Has someone ever told you incredible things about a place? Then, you look at photos on the Internet and they are even more impressive. You see that a bunch of people you don’t know has rated the local attractions and restaurants with 5 starts. And, when you finally get to visit this little piece of heaven, you cannot help but wonder why is this place so popular. It is nice, but not like in the pictures. Well, my experience with Santander has nothing to do with that scenario. I was told that it is rather a decadent city that could have been worth visiting many years ago.
I arrive in the capital of the Spanish region of Cantabria and I head straight to the historic center. I need no map because I have the extraordinary skill of intuitively finding my way around places I have never been to before. I usually observe from and to where the crowds of people are headed so I can choose the right direction. On a Sunday morning in Spain that turns out to be extremely difficult because the streets are empty and lonely.
Surprising as it may seem – I get the directions wrong and I find myself at a Roman market. I love food and I adore the history and culture of Ancient Rome. So the combination makes me forget where I was headed for at least an hour, maybe two. There are dozens of stalls lined up on the sides of a very long street. The sellers, dressed up like real Romans, try to sell their exceptional goods.
You can find anything here: unique jewelry, antique mascots, figurines of Guardian angels, metal armors, hand-painted fans, fragrant candles, wooden roses, flower crowns, non-wrinkly bed covers, embroidered bags, natural cosmetics, fruit liquors, roasted nuts, fresh spices, huge olives, cotton candy, caramelised popcorn, a variety of cheeses and much more.
The Roman swing, the blacksmiths and the exhibition of wild birds like owl, screech-owl and eagle, are by far the most popular on the Market. Occasionally a group of musicians, a Roman legion or the coach of the Emperor himself passes by and the noise and the festive mood double up. Now I see why all other streets seemed suspiciously desolate.
I pull myself away from the charm of the market and I head to the center, this time for real. I end up on the seashore promenade that leads me to Pereda Park (Jardines de Pereda) which has the most intelligently designed benches ever – they allow you to stretch out your feet! I keep on walking by a little boat harbor until I get to the Sailing school. Here, the bench is even more remarkable – it has the size and the look of a ship deck. I stop to enjoy the view: boats cutting through the calm sea water, beautiful hills on the other shore and clouds getting more and more threatening.
I rush to see as much as possible before the weather soaks all of my paper plans. I pass by a lovely beach (Playa de los Peligros) and almost without any stops to take photos I get to the Magdalena peninsula. This place is known for the palace that stands here. It was built in 1912 as a summer house for King Alfonso XIII and his family. During the next 17 years Santander becomes a popular destination among Spanish aristocracy and bourgeoisie. The splendid park around the palace and the marvelous views turn the peninsula into a wonderful place for a walk or a picnic. The weather finally shows some mercy – the rain stops, the Sun is shining and I dash to take some photos of the Magdalena palace before my luck gets blocked by a stormy cloud.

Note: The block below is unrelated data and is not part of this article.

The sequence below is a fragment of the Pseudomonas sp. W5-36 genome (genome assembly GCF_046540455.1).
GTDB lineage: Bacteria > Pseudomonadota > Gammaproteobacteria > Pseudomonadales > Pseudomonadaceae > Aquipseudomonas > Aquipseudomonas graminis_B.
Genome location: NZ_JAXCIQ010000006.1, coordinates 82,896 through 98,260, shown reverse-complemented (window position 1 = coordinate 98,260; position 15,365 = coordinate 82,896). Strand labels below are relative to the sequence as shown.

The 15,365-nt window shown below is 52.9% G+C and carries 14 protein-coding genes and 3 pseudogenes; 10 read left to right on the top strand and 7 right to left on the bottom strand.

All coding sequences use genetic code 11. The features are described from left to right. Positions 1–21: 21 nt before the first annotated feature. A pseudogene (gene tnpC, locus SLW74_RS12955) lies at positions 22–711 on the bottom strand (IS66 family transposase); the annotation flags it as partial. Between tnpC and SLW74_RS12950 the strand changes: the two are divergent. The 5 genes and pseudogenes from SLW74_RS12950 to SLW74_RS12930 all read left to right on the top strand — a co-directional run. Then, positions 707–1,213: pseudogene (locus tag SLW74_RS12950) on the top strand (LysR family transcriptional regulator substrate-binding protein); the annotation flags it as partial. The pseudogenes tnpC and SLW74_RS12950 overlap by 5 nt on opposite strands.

At last I find the historic center which was right under my nose during the whole time. This is the dining quarter but I have managed to miss even the late Spanish lunch. I find the Cathedral which was built in the 12th century in the exact same place where the first Roman settlers found the city of Santander. Back in the day this spot offered a view over the whole sea and therefore it was chosen for strategic purposes.
I finish my day with a dinner at the same place that I dismissed earlier thinking I would not like to have a breakfast in some mainstream, chain café. Actually La Gallofa & Co. turns out to be a cozy bakery with over 30 years in business. The dough for bread here is still kneaded by hand and baked in a special oven. The taste, as you can imagine, is inimitable. Nowadays they offer traditional and modern desserts, a range of sandwiches, savoury pintxos and freshly-squeezed fruit juices. The interior of this café is also a charming combination of contemporary and retro elements. The atmosphere and the food are so good that I even get slightly angry at myself for finishing the delicious vegetarian sandwich and the rich Red Velvet cake a bit too fast.
I say goodbye to Santander just how I like to: fascinated, satisfied and eager to come back here again. The city might have lost its former popularity with the high society, but it still has its charm. If you love calm strolls, sea views, gorgeous palaces and the smell of freshly-baked bread, then Santander would not disappoint you. While in Cantabria, you would not like to miss Comillas, a gorgeous town with an impressive collection of architectural monuments.